NORCROSS - More than an hour after rush hour was supposed to be over, Walter Kimbrough was surprised to find Interstate 85 was still at a standstill.
The gridlock may finally be enough to rally support for public transportation in Gwinnett, said Kimbrough.
The MARTA vice president was one of more than 20 officials who rode a bus Tuesday through the county's southwestern corner to study an extension of the Atlanta rail system.
"I think the time is now. The time has been," Kimbrough said. "I saw I-85 from a new perspective. ... The need is phenomenal."
Gwinnett voters rejected the extension of the Metropolitan Atlanta Rapid Transit Authority lines in 1990, but officials are hoping the county's dramatic growth and diversification have swayed the electorate to reconsider the idea.
Officials from the Gwinnett Village Community Improvement District partnered with MARTA late last year to study the extension again. As part of that effort, Bruce Le'Vell, a Duluth man who serves on both boards, invited officials to tour the area.
"In the past, the public didn't truly understand the concept of transit," Le'Vell said. "Last time, they just drew some dots. You've got to give the public something more."
This time around, he hopes to incorporate artist's renderings to show his vision of transit-oriented development, which will allow people to live, work or be entertained near the stations.
"Instead of looking at computers and graphics, the engineers are here looking at it," he said. "I wanted them to buy into the CID."
In addition to the tour of Gwinnett Village, which spans I-85 in the Jimmy Carter Boulevard, Indian Trail Road and Beaver Ruin Road area, the bus continued to Gwinnett Place Mall, which was built in the 1980s, but is experiencing a revival thanks to its own community improvement district.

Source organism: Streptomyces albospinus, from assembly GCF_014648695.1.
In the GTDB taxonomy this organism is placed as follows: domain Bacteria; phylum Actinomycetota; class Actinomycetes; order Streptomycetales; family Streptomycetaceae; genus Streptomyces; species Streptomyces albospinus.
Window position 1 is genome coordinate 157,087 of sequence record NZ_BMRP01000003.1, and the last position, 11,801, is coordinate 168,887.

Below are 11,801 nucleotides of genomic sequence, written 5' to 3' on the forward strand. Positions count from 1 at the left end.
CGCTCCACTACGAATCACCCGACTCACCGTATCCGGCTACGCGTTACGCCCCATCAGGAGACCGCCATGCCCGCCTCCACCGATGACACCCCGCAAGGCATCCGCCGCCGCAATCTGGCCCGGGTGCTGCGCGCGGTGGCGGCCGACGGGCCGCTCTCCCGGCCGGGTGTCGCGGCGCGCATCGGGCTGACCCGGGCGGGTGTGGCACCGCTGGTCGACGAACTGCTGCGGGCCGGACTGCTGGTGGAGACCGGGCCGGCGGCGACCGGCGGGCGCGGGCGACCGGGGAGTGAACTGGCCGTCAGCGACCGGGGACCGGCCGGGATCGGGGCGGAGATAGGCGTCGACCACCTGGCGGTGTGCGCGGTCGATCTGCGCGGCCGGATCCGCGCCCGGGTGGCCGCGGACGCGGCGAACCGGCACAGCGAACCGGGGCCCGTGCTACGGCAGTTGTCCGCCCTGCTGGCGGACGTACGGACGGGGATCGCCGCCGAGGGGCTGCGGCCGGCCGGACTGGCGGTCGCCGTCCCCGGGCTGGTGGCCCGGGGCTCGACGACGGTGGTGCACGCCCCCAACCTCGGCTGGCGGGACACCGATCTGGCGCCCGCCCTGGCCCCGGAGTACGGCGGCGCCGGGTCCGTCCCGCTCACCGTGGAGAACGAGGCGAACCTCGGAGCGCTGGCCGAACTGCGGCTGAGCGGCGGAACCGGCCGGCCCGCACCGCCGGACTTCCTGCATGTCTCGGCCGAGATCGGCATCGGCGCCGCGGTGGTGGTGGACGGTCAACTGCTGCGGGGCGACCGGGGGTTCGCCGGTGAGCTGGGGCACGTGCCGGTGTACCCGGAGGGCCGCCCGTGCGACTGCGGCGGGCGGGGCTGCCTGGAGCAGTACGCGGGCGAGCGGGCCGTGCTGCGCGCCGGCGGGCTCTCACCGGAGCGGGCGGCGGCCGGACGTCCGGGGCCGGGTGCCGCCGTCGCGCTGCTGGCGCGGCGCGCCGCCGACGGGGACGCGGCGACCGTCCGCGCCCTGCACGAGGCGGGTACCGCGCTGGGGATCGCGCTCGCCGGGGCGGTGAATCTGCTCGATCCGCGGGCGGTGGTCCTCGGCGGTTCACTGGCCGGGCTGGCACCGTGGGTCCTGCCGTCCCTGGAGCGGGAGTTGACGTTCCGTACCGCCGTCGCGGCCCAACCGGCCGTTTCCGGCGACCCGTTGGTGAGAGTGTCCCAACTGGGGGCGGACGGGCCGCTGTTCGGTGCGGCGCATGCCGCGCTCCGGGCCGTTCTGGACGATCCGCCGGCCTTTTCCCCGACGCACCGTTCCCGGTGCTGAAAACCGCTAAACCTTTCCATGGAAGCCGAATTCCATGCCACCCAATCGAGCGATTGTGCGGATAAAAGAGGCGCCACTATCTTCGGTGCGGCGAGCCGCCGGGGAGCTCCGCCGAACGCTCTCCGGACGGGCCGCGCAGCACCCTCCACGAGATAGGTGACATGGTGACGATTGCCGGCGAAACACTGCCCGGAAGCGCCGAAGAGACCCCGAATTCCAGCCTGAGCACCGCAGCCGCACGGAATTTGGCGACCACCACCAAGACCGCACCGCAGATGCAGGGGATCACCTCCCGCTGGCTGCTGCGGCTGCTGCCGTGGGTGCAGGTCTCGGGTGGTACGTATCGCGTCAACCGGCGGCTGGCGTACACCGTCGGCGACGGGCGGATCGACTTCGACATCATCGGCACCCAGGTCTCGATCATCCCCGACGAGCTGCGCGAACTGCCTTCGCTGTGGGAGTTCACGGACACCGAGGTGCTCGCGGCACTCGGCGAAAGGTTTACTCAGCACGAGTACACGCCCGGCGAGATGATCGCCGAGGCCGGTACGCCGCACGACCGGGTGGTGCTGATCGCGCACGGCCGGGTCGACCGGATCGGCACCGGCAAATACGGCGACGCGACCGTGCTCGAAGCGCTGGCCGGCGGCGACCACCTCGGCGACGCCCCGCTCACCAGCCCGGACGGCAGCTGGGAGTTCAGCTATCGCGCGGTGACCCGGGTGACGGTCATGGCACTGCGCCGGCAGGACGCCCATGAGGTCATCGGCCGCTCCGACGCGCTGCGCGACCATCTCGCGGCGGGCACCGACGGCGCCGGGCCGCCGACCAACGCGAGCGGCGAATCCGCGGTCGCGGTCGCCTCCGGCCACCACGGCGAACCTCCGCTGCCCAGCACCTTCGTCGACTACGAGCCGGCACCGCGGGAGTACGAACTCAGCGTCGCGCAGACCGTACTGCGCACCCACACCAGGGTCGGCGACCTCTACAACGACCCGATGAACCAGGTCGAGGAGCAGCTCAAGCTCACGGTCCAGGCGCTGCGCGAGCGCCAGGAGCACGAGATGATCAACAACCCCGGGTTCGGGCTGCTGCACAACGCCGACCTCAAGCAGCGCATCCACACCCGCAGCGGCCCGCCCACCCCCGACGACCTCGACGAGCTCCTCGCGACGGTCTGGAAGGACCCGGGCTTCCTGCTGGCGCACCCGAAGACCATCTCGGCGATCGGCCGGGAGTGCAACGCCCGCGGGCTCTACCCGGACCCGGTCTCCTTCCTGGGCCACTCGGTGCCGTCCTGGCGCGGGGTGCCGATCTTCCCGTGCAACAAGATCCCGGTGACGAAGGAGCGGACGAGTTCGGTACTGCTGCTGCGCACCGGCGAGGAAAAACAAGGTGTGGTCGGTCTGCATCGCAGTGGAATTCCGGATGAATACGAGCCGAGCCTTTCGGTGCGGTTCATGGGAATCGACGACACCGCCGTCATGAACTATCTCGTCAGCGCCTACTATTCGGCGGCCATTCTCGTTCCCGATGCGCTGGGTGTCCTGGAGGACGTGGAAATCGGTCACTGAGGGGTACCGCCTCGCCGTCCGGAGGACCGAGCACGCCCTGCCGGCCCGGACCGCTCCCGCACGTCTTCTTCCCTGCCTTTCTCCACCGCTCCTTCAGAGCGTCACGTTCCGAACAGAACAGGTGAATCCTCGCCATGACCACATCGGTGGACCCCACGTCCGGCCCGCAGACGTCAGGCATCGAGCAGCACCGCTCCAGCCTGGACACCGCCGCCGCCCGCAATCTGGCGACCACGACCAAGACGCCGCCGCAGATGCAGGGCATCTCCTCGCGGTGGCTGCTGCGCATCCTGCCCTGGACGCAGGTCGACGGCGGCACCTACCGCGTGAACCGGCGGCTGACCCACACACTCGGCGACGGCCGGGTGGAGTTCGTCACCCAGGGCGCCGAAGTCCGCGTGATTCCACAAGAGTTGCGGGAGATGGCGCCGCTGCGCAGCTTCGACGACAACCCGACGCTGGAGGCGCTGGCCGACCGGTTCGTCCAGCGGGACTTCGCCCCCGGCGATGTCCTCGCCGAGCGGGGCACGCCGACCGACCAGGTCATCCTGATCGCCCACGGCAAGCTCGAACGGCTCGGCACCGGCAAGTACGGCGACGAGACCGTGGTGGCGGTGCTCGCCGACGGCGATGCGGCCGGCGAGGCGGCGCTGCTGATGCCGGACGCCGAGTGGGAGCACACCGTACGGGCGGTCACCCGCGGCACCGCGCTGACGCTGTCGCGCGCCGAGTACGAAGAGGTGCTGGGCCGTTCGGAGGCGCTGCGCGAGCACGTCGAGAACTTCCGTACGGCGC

"The whole community needs to be refreshed," the CID's Dave Rosselle said as he pointed out high-rise projects to the bus riders.
The mall was picked as the terminus of the rail extension in 1990, and Rosselle said the high density communities now being developed would be ideal for public transit.
Jayant Patel, the acting director of engineering, said Gwinnett County has changed drastically since the first study took place.
"I remember when Gwinnett Place was farmland," he said.
Not only would the MARTA extension help with traffic, officials said it is also key for bringing business to the community.
"Without this public transportation, I don't think we have the economic development we're talking about. They go hand in hand," said Shiv Aggarwal, the chairman of the Gwinnett Village CID board. "I think it's imminent. We have no choice; we must have it."